If you want your defenders to learn to come out on top in a one-on-one situation with an opponent, use this activity to teach them what to do and what to look for MORE
Six tips for coaches who referee
With a shortage of referees at grassroots levels, coaches will often have to officiate matches themselves. Former Premier League referee Mark Halsey offers advice for coaches taking on the role of match official.
01 ENJOYMENT IS KEY
My golden rule for any referees who ask, especially those coaches who are stepping in to officiate in a game at grassroots level, is go out and enjoy yourself and do everything with a smile on your face. The game should always be about enjoyment and if you crack one or two jokes with players, I think you’ll find you’ll get a good response from them.
02 EARN RESPECT
It is important to treat all players with respect and as equals. If you do that I think you’ll find that it’s the best way to earn respect yourself. There are things you shouldn’t do too – you shouldn’t act like a strict school teacher or policeman, and you should always avoid talking down to players, especially when you’re working with young footballers at a grassroots level.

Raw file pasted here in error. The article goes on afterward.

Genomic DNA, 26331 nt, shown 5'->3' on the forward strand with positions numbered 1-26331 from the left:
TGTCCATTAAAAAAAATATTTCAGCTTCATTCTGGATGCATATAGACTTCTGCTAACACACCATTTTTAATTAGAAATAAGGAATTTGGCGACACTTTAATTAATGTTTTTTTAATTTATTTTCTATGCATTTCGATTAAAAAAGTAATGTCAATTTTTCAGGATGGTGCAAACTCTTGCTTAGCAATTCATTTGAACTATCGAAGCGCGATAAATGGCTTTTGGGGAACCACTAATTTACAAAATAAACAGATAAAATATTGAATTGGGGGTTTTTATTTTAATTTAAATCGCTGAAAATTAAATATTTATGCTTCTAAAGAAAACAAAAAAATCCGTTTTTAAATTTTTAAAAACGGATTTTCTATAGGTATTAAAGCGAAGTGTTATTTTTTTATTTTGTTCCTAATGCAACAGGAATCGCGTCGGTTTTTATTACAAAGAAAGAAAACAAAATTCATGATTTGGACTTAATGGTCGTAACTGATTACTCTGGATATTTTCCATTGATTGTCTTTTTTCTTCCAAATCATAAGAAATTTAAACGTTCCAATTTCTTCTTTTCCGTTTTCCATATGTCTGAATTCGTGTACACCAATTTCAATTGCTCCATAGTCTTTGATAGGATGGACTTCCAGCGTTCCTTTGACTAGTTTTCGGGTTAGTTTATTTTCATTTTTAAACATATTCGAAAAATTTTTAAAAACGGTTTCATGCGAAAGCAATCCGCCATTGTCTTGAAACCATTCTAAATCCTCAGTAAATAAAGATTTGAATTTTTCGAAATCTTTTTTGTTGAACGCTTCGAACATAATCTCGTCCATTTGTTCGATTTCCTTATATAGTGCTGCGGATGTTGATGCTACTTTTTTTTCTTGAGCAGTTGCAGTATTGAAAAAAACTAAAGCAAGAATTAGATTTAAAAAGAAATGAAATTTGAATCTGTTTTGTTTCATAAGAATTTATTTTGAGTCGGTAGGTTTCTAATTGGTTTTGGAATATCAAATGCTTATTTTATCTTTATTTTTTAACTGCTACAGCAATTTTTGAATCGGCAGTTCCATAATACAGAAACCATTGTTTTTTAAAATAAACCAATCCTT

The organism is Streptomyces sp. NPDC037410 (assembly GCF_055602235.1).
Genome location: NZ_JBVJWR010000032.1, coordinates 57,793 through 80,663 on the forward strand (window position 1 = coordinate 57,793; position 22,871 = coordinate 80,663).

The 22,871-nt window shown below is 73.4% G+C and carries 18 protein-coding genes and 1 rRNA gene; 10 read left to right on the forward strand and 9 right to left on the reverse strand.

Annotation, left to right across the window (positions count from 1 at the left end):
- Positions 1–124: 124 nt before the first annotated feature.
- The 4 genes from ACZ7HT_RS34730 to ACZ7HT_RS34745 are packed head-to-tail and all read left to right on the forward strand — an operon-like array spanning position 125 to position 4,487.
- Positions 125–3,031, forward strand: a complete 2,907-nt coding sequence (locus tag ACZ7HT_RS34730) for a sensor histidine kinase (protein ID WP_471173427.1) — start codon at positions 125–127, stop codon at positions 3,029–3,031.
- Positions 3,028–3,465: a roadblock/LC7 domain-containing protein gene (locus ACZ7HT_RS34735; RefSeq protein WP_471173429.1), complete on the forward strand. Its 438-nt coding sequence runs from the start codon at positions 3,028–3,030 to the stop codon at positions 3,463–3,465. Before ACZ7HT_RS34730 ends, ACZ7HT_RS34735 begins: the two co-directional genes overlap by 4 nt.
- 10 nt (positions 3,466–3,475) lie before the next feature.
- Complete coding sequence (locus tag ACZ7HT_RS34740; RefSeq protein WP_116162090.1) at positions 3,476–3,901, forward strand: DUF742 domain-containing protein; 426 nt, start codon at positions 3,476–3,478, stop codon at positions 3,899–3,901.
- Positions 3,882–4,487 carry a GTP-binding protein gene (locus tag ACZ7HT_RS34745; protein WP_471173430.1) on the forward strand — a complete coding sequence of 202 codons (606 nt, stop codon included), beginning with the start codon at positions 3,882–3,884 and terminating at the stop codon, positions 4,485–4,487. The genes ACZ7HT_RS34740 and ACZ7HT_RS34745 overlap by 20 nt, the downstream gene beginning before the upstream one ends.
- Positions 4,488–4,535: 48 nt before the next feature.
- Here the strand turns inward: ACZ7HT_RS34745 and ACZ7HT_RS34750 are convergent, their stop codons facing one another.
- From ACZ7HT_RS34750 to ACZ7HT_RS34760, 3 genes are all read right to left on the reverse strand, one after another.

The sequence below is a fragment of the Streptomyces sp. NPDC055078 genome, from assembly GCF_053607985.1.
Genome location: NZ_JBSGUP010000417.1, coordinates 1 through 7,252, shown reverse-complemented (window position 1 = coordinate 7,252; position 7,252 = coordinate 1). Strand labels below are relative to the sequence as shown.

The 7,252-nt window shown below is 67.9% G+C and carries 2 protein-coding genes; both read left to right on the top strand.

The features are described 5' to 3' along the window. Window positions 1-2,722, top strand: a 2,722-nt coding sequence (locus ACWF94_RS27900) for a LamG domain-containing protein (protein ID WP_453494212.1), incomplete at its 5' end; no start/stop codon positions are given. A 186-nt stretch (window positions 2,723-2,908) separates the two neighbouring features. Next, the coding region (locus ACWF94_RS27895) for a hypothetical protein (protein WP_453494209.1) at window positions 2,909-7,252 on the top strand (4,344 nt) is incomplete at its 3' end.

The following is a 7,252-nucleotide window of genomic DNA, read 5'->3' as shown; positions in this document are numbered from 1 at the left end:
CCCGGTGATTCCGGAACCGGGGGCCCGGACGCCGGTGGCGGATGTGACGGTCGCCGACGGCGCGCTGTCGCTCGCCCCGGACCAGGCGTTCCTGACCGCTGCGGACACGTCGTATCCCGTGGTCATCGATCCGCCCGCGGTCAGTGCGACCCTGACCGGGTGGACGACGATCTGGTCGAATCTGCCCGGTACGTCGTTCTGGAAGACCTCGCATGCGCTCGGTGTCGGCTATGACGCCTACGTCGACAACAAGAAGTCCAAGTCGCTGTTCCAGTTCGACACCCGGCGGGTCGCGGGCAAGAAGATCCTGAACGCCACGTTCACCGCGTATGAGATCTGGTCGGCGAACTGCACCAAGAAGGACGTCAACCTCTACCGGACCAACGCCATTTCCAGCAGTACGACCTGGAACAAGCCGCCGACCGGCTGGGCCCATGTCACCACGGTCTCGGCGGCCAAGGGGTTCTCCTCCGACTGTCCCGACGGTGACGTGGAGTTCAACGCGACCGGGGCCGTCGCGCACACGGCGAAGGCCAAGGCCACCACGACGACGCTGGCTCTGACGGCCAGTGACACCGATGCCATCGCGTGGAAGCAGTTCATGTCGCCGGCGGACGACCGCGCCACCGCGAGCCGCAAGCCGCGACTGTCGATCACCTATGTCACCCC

03 LET IT FLOW
As an ex-player myself, I advocate letting the game flow wherever you can. At the top level, I think the constant assessments and scrutiny that referees are under nowadays makes it very difficult to do that, but at grassroots level I think it is much more achievable. And whenever you can, look to play the advantage for the attacking team when they are going forward.
04 KEEP FIT
Fitness-wise, I would always say to referees that they should train as if they are a player as they need that level of fitness for sure. Coaches will want to stay fit, irrespective of whether they referee or not, so that usually shouldn’t be a problem. The game is quick and if a coach is refereeing he will need to keep up with that pace – long-distance running is a good exercise to prepare you.
05 KEEP UP WITH THE PLAY
Positional awareness is important when taking charge of a match but it will come to you more and more as you referee, so you shouldn’t worry too much about it as a coach. The most important thing to do when refereeing is to be able to get from box to box quickly and to try be in the active areas of the field, without becoming an obstruction to play.
06 DON’T ALLOW ABUSE
I once heard a referee getting a lot of abuse from a parent at a youth match in Bolton. I went over to the referee to tell him to report the behaviour and that I would also submit a report to the Lancashire Football Association. Every referee deserves respect and any abuse directed at them is unacceptable. Report any problems to your local football association.